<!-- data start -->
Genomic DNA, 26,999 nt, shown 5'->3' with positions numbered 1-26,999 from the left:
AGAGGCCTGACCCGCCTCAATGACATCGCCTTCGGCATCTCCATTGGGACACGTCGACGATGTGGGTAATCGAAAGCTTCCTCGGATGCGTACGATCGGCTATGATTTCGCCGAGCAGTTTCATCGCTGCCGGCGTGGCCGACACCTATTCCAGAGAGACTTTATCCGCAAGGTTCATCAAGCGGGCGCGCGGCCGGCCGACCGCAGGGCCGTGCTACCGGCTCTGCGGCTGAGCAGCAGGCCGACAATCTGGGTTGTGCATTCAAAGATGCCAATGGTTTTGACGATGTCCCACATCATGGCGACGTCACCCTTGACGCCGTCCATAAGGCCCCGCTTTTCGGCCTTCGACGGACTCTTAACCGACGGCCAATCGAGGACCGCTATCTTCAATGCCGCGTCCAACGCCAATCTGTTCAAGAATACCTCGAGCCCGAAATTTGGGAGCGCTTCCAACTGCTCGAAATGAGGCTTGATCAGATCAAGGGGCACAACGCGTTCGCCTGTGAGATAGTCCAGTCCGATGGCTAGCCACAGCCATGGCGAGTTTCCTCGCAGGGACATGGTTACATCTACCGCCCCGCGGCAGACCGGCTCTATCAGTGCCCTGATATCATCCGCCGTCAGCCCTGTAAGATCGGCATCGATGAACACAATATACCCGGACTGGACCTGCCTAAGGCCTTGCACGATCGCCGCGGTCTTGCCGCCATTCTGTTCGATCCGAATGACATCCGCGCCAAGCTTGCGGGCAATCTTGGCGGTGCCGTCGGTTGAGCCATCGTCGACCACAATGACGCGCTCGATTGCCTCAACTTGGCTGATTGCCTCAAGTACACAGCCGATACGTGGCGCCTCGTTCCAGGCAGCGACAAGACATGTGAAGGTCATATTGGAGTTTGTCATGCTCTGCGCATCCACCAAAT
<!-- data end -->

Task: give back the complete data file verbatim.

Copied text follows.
Genomic DNA, 26,999 nt, shown 5'->3' with positions numbered 1-26,999 from the left:
AGAGGCCTGACCCGCCTCAATGACATCGCCTTCGGCATCTCCATTGGGACACGTCGACGATGTGGGTAATCGAAAGCTTCCTCGGATGCGTACGATCGGCTATGATTTCGCCGAGCAGTTTCATCGCTGCCGGCGTGGCCGACACCTATTCCAGAGAGACTTTATCCGCAAGGTTCATCAAGCGGGCGCGCGGCCGGCCGACCGCAGGGCCGTGCTACCGGCTCTGCGGCTGAGCAGCAGGCCGACAATCTGGGTTGTGCATTCAAAGATGCCAATGGTTTTGACGATGTCCCACATCATGGCGACGTCACCCTTGACGCCGTCCATAAGGCCCCGCTTTTCGGCCTTCGACGGACTCTTAACCGACGGCCAATCGAGGACCGCTATCTTCAATGCCGCGTCCAACGCCAATCTGTTCAAGAATACCTCGAGCCCGAAATTTGGGAGCGCTTCCAACTGCTCGAAATGAGGCTTGATCAGATCAAGGGGCACAACGCGTTCGCCTGTGAGATAGTCCAGTCCGATGGCTAGCCACAGCCATGGCGAGTTTCCTCGCAGGGACATGGTTACATCTACCGCCCCGCGGCAGACCGGCTCTATCAGTGCCCTGATATCATCCGCCGTCAGCCCTGTAAGATCGGCATCGATGAACACAATATACCCGGACTGGACCTGCCTAAGGCCTTGCACGATCGCCGCGGTCTTGCCGCCATTCTGTTCGATCCGAATGACATCCGCGCCAAGCTTGCGGGCAATCTTGGCGGTGCCGTCGGTTGAGCCATCGTCGACCACAATGACGCGCTCGATTGCCTCAACTTGGCTGATTGCCTCAAGTACACAGCCGATACGTGGCGCCTCGTTCCAGGCAGCGACAAGACATGTGAAGGTCATATTGGAGTTTGTCATGCTCTGCGCATCCACCAAAT